Two leading economists develop a theory explaining the demand for and supply of liquid assets.
Why do financial institutions, industrial companies, and households hold low-yielding money balances, Treasury bills, and other liquid assets? When and to what extent can the state and international financial markets make up for a shortage of liquid assets, allowing agents to save and share risk more effectively? These questions are at the center of all financial crises, including the current global one.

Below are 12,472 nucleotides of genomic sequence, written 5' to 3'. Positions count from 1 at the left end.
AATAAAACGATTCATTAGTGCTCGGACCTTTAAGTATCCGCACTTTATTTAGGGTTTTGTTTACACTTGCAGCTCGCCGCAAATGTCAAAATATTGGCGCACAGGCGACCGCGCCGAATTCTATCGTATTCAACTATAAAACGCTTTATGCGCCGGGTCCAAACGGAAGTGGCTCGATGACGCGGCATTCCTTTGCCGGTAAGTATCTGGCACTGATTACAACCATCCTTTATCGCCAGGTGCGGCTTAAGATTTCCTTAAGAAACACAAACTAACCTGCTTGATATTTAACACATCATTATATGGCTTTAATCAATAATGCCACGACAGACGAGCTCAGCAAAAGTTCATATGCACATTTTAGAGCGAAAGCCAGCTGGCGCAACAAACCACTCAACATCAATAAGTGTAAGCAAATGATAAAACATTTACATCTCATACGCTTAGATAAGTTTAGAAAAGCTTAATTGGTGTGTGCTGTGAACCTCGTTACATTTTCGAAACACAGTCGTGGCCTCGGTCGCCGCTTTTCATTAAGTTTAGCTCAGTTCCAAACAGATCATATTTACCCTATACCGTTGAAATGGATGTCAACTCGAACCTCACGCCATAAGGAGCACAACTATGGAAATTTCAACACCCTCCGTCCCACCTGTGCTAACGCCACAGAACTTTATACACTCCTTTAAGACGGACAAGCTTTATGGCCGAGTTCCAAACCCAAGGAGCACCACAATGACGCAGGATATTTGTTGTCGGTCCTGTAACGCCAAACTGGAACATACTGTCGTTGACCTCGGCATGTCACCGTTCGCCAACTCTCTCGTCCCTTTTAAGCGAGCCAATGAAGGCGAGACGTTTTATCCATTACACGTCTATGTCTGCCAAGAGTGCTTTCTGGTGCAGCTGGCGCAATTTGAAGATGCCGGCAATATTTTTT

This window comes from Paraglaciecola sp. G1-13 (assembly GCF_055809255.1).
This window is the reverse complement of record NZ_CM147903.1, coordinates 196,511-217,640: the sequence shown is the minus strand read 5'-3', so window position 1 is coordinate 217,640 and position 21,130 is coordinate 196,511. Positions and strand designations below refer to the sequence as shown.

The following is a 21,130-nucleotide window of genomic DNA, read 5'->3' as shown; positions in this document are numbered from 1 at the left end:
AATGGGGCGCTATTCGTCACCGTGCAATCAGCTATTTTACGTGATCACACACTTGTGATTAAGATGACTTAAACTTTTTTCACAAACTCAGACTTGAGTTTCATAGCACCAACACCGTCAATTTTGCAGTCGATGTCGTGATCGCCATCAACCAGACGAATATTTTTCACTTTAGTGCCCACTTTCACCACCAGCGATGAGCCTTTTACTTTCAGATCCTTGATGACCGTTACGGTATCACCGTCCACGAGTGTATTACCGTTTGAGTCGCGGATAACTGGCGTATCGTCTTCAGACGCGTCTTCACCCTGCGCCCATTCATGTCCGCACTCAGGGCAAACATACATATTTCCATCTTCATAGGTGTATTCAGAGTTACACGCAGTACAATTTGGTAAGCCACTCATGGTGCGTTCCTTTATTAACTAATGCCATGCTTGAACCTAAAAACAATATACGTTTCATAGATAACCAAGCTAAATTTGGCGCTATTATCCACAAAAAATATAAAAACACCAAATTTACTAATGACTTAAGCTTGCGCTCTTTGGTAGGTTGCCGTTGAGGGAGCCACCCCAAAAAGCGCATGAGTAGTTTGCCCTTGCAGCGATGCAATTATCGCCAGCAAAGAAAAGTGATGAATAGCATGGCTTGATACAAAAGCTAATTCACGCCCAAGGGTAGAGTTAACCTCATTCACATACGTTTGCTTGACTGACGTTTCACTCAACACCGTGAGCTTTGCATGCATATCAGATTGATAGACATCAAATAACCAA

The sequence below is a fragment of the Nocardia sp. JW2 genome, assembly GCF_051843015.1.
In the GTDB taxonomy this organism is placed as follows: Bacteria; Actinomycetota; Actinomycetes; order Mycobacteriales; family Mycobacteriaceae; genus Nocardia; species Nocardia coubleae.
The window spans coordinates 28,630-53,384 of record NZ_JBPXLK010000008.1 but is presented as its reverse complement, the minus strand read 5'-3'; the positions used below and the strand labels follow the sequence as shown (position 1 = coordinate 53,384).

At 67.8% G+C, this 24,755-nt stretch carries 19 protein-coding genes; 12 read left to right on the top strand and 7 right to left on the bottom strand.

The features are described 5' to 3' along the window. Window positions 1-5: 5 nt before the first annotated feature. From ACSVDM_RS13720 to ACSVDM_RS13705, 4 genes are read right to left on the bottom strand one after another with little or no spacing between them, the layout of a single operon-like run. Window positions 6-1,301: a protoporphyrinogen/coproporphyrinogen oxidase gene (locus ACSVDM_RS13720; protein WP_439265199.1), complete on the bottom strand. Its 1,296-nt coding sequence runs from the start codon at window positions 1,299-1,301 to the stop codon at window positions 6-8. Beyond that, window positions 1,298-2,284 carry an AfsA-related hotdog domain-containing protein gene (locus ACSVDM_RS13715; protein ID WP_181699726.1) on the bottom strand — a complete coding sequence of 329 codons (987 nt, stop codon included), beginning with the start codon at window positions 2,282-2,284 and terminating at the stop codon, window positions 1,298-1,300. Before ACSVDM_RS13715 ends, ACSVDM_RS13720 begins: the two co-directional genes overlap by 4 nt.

In Inside and Outside Liquidity, leading economists Bengt Holmström and Jean Tirole offer an original, unified perspective on these questions. In a slight, but important, departure from the standard theory of finance, they show how imperfect pledgeability of corporate income leads to a demand for as well as a shortage of liquidity with interesting implications for the pricing of assets, investment decisions, and liquidity management. The government has an active role to play in improving risk-sharing between consumers with limited commitment power and firms dealing with the high costs of potential liquidity shortages. In this perspective, private risk-sharing is always imperfect and may lead to financial crises that can be alleviated through government interventions.